The essential 3-step process for your data Michael and Patrick spent some time discussing the process for building a robust data set that you can feed into a machine learning model. It's important to note that the three steps aren’t always linear. Success comes through repetition, and you may go back and change things while exploring the data.
Step 1: Creating your initial data set
What relevant data do you need to gather? What affects the outcome you're predicting? Collaboration is key here – your domain experts will have theories about what's causing the issue you’re exploring. For example, if you’re trying to predict employee turnover, ask HR what factors they think lead to employees leaving the business. This can be a shortcut to identifying the data you need.
Step 2: Understanding the data
There are different techniques you can employ here. For example, correlation plots, kernel density plots and histograms all highlight relationships and useful variables that you'll want to include in your model. It’s also helpful to identify what isn't useful. There might be variables that have no relationship to what you're trying to predict, so you’ll want to drop those before you train your model.
Step 3: Cleaning and preparing the data for the final model removes any unhelpful or incomplete variables
You might also decide that a variable is useful, but there’s not enough data for the model.
For example, you could theorise that pay has an impact on employee turnover. To add this to the model, go back to step 1 and add more relevant data.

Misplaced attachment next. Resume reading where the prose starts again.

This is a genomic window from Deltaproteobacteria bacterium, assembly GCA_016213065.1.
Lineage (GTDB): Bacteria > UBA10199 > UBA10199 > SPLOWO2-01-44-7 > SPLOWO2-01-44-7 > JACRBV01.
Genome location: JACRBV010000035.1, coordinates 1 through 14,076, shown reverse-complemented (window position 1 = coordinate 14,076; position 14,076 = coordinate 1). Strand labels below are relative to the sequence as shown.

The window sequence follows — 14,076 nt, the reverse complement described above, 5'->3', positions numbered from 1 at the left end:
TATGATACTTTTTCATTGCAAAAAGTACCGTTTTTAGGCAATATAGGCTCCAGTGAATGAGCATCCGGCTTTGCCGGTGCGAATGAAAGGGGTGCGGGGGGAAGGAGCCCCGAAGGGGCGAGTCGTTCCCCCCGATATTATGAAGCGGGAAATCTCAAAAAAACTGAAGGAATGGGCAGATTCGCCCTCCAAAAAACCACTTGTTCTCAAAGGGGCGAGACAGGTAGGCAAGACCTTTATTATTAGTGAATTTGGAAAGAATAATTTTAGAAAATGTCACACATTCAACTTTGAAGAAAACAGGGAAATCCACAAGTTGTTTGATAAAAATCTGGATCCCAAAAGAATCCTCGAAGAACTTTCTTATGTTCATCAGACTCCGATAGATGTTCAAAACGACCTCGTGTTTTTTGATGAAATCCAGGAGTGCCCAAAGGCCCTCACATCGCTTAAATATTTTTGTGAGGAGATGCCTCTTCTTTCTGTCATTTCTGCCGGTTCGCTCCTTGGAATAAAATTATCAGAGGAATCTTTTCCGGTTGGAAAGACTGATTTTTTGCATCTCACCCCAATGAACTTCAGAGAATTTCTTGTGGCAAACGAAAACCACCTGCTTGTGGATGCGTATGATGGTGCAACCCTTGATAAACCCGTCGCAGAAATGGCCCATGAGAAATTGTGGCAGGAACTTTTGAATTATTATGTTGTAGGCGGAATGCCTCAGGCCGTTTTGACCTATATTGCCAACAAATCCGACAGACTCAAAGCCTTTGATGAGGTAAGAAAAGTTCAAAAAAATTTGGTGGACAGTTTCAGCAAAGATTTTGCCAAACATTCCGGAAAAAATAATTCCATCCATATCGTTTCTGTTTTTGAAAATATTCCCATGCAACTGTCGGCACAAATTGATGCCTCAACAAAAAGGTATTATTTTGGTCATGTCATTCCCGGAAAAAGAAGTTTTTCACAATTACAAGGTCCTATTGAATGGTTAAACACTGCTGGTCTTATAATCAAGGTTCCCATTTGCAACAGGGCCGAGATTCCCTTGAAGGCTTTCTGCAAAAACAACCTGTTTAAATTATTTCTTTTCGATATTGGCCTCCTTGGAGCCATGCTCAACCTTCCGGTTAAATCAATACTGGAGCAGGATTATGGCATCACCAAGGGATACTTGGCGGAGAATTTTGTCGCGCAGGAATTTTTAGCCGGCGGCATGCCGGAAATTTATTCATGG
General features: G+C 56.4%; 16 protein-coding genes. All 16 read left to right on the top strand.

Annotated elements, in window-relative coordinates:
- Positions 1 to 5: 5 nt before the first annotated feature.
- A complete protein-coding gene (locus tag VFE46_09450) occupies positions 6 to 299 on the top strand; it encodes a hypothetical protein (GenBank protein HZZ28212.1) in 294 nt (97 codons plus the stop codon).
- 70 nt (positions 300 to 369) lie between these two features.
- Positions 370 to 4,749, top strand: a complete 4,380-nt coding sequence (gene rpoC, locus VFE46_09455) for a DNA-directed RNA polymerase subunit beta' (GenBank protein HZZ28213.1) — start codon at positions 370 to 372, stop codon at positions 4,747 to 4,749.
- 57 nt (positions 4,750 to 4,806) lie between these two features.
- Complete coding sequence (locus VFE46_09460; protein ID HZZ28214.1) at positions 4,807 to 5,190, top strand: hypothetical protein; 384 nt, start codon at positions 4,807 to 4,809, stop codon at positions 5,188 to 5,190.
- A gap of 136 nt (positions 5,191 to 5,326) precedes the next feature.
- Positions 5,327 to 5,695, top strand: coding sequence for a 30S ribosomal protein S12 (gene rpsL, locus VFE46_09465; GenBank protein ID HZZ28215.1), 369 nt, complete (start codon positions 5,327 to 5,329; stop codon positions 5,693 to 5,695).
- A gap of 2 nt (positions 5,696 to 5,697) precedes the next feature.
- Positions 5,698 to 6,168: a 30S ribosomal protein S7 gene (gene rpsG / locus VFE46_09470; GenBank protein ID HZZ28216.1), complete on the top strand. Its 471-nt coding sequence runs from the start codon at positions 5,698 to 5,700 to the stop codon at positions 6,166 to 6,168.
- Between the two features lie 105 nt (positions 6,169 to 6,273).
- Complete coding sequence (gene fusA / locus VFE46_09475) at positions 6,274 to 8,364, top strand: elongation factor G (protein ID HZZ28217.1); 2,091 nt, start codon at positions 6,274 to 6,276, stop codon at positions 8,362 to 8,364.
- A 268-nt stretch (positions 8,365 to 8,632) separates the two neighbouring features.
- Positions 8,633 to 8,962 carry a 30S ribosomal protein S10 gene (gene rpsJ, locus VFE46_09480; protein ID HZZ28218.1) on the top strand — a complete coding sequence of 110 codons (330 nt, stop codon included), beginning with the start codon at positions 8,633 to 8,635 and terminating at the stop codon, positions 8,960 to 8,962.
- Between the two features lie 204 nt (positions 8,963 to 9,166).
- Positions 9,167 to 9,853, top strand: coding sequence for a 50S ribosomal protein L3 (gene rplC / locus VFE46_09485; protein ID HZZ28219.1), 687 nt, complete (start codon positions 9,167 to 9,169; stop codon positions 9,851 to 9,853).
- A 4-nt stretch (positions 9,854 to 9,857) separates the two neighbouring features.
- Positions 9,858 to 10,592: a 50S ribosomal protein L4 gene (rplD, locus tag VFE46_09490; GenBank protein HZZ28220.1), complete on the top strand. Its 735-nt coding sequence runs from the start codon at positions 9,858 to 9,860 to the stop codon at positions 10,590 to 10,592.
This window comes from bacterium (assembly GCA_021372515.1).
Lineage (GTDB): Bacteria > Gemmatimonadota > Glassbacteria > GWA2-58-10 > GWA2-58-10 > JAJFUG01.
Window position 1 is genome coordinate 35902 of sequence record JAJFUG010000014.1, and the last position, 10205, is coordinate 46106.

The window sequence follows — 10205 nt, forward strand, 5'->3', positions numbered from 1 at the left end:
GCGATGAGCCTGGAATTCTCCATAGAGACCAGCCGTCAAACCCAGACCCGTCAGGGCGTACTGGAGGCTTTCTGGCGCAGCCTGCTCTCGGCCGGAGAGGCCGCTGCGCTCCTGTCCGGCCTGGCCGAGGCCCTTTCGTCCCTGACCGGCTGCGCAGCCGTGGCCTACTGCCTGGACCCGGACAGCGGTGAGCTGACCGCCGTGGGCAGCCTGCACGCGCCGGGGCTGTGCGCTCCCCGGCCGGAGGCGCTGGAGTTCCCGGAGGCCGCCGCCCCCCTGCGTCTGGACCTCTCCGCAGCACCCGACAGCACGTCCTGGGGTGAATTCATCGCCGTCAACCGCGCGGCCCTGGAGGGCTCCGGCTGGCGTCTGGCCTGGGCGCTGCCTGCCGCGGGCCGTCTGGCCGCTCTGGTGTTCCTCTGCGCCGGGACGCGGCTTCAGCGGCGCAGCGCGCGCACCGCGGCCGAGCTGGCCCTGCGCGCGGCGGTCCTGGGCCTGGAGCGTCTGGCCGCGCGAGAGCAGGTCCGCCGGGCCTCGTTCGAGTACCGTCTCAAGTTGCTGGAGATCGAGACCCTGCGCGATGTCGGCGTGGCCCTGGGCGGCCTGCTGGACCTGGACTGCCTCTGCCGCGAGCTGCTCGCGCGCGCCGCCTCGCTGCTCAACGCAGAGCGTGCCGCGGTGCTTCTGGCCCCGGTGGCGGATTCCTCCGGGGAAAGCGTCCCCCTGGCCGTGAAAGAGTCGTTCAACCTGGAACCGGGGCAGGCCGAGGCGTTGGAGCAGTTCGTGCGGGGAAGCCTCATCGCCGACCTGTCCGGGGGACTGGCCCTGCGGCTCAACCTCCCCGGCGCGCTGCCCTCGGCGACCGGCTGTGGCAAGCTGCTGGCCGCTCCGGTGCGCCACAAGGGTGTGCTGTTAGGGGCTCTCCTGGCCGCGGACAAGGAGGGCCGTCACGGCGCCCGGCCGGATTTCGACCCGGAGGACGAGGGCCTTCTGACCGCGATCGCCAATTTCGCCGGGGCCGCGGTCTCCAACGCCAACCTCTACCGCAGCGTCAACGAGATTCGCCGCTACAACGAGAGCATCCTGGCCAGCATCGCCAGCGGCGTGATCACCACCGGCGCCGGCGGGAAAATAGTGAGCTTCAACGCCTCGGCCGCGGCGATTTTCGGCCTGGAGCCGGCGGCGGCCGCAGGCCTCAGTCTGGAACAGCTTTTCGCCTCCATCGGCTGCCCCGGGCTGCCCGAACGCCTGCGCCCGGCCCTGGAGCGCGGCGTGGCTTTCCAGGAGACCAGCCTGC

Evaluating and improving your model
Patrick and Michael went on to discuss methods of evaluating models through splits.
The train validation test split involves splitting your data into three groups. One chunk of data is fed into the model and the other two are retained for comparison. This results in an unbiased evaluation of the model’s performance.
By running different models using the training data, then validating each one, you’ll understand which model has the highest accuracy, and the best variables and parameters.
Another method is K-Fold Cross Validation, which involves splitting the data into five groups, which you test, refine and combine to get your final model.
Whichever model you choose, Michael stressed that you shouldn’t fear having to write code from scratch. Most machine learning tasks have now been done before and there’s lots you can take and alter from the internet. So before starting any new model, first look at what’s already out there.
There was so much content in this value-packed webinar that you’ll likely want to watch it yourself if you didn’t get to attend the session. The key takeaways included: 1. An essential framework for building machine learning models
2. Understanding which tools and technologies to use
3. Ways to evaluate your model’s performance
Want to watch a full recording of the webinar or talk to us about your data challenges? Then send us an email at transformation@transformUK.com. We’d love to hear from you.